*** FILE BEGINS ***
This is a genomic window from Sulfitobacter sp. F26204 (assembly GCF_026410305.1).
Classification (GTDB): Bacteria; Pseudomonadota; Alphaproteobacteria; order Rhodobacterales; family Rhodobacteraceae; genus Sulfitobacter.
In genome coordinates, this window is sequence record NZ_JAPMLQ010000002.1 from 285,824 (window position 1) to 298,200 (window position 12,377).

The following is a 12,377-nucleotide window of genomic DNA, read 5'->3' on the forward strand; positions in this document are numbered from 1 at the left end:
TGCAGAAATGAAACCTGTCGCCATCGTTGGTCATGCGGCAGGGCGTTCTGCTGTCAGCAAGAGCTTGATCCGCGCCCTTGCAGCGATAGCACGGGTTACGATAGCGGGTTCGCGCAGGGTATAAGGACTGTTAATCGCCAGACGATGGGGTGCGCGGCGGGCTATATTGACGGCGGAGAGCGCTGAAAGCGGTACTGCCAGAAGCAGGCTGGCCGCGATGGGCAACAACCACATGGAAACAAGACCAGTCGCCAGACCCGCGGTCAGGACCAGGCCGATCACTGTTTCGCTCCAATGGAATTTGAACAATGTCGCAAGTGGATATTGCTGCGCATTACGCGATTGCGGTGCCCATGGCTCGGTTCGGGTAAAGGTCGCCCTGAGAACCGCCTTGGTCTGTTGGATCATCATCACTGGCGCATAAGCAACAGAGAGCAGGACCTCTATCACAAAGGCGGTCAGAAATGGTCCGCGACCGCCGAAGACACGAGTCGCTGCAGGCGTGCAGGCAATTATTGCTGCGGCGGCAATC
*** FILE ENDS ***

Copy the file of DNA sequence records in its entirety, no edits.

This is a genomic window from Sulfitobacter sp. F26204 (assembly GCF_026410305.1).
Classification (GTDB): Bacteria; Pseudomonadota; Alphaproteobacteria; order Rhodobacterales; family Rhodobacteraceae; genus Sulfitobacter.
In genome coordinates, this window is sequence record NZ_JAPMLQ010000002.1 from 285,824 (window position 1) to 298,200 (window position 12,377).

The following is a 12,377-nucleotide window of genomic DNA, read 5'->3' on the forward strand; positions in this document are numbered from 1 at the left end:
TGCAGAAATGAAACCTGTCGCCATCGTTGGTCATGCGGCAGGGCGTTCTGCTGTCAGCAAGAGCTTGATCCGCGCCCTTGCAGCGATAGCACGGGTTACGATAGCGGGTTCGCGCAGGGTATAAGGACTGTTAATCGCCAGACGATGGGGTGCGCGGCGGGCTATATTGACGGCGGAGAGCGCTGAAAGCGGTACTGCCAGAAGCAGGCTGGCCGCGATGGGCAACAACCACATGGAAACAAGACCAGTCGCCAGACCCGCGGTCAGGACCAGGCCGATCACTGTTTCGCTCCAATGGAATTTGAACAATGTCGCAAGTGGATATTGCTGCGCATTACGCGATTGCGGTGCCCATGGCTCGGTTCGGGTAAAGGTCGCCCTGAGAACCGCCTTGGTCTGTTGGATCATCATCACTGGCGCATAAGCAACAGAGAGCAGGACCTCTATCACAAAGGCGGTCAGAAATGGTCCGCGACCGCCGAAGACACGAGTCGCTGCAGGCGTGCAGGCAATTATTGCTGCGGCGGCAATC